August 19, 2021
From Red Flag (Australia)

Just six months since taking on the million dollar role of Vice-Chancellor at the University of Adelaide, Peter Høj is pushing for a major restructure—merging the University’s five faculties down to three, cutting 200 staff, and slashing courses deemed unprofitable.

Høj’s justifications for the cuts are the COVID-19 pandemic and the associated drop in international student enrolments and revenue from the absurdly high fees they are charged. But these are just excuses. The University has wanted to implement a restructure like this since well before the pandemic. In 2016 management tried to push through the exact same mergers and cuts being proposed now. And the University’s own projections show it is far from running out of money—by 2023 total revenue is set to be higher than in 2018.

Fortunately, management has met resistance from the No Adelaide University Cuts campaign, which was initiated by members of Socialist Alternative. When Høj hosted an online student forum to “tick the box” of consultation, we were there. Even the tightly controlled Zoom format couldn’t stop activists from bombarding the chat with condemnations of faculty mergers, cuts to specialist courses, and wage theft, as well as promoting a planned protest.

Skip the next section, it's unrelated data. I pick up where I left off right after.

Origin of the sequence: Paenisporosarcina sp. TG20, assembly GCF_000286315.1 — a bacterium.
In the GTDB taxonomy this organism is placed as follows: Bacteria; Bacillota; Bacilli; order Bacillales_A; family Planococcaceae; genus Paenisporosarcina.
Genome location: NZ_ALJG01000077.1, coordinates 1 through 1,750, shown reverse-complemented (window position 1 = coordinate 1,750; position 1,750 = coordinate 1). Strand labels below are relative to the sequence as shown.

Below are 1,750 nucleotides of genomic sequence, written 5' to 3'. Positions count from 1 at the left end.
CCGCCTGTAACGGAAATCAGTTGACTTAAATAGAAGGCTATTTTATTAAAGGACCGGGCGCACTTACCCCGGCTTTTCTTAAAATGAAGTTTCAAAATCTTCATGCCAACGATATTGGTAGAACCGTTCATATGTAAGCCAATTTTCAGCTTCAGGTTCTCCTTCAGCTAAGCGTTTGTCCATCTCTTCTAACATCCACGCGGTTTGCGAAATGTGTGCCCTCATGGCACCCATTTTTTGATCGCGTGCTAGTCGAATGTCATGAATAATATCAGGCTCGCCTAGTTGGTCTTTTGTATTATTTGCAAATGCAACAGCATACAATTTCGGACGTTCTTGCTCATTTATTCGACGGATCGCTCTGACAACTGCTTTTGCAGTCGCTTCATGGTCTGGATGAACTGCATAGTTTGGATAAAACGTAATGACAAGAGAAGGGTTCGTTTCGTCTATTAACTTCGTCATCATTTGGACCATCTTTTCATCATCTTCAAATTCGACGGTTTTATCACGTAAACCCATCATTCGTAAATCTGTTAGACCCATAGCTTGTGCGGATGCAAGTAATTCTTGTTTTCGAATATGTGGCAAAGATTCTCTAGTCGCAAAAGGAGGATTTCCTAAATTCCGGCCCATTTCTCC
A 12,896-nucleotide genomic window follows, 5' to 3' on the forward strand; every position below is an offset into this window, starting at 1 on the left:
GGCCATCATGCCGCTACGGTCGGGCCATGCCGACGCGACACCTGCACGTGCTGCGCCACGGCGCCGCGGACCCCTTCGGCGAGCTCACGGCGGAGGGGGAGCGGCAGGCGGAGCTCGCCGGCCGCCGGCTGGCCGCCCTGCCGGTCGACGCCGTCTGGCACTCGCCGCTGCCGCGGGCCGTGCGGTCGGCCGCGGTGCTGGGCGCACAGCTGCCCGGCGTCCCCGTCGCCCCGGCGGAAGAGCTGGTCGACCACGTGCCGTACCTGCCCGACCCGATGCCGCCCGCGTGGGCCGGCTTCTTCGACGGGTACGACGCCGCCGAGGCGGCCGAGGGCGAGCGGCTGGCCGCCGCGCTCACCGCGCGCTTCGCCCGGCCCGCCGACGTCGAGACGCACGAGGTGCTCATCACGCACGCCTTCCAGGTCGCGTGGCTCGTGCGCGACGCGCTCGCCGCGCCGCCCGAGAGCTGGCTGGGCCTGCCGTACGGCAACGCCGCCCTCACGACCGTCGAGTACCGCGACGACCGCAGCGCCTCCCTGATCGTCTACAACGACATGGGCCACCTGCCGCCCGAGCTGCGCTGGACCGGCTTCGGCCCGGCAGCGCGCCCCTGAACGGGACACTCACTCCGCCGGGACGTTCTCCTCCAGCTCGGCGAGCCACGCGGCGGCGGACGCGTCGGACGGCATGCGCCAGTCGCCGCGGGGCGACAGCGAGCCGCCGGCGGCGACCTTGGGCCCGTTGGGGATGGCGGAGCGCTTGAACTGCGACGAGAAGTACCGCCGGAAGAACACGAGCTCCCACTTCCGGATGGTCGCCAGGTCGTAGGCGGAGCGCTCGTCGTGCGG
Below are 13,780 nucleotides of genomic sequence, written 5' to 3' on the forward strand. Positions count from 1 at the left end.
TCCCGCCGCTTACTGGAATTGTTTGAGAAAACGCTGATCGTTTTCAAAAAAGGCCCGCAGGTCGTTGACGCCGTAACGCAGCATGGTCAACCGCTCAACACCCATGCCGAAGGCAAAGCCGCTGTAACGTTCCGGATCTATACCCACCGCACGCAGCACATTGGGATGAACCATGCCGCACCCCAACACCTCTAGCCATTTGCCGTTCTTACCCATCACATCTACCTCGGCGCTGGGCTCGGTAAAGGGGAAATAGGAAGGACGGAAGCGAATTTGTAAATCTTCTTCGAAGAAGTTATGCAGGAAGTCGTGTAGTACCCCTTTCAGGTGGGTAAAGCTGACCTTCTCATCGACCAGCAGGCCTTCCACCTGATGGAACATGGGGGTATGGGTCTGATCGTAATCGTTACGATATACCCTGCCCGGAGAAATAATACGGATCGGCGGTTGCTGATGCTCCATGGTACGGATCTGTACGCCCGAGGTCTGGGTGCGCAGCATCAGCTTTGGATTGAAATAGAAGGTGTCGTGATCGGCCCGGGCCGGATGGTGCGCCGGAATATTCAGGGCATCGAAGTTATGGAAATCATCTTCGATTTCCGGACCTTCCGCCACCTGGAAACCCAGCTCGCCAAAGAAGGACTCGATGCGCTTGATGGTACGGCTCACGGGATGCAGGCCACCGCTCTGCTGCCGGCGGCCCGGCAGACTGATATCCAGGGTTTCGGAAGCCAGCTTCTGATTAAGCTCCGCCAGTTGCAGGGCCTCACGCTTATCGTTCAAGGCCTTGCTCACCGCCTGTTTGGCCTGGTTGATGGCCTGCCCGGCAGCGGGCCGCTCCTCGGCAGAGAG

The campaign has also triggered a flood of testimony from staff and students, revealing the sorry state of education in the “degree factory” that the University was already on the road to becoming. A first year student from the Faculty of the Professions said, “I wanted to come here and study and learn face to face but my original 3 hours weekly tutorial was cancelled and changed with a 1 hour Zoom session”. One casual academic affirmed, “Our education is already at breaking point, we can’t afford more cuts”.

On 11 August over 100 students gathered to protest outside the Mitchell Building, a castle of management from which Høj rarely emerges. We launched an impromptu march and sit-down in the Hub, the busiest spot on campus, disrupting its usual atmosphere of corporate sterility. A sufficient ruckus was made that supportive staff reported having heard our chanting—and calls to cut the VC’s bloated salary—from their offices and classrooms.

Students are going to continue the fight. Høj is attempting to rush through the restructures at the University Council meeting on 23 August. Protesters will be there making our voices heard. The Council is stacked with right-wing politicians like Amanda Vanstone, along with military and fossil fuel executives. Clearly no one will fight for the interests of students and staff except students and staff ourselves. If we don’t fight back defiantly now, management will be confident to keep on cutting more year after year.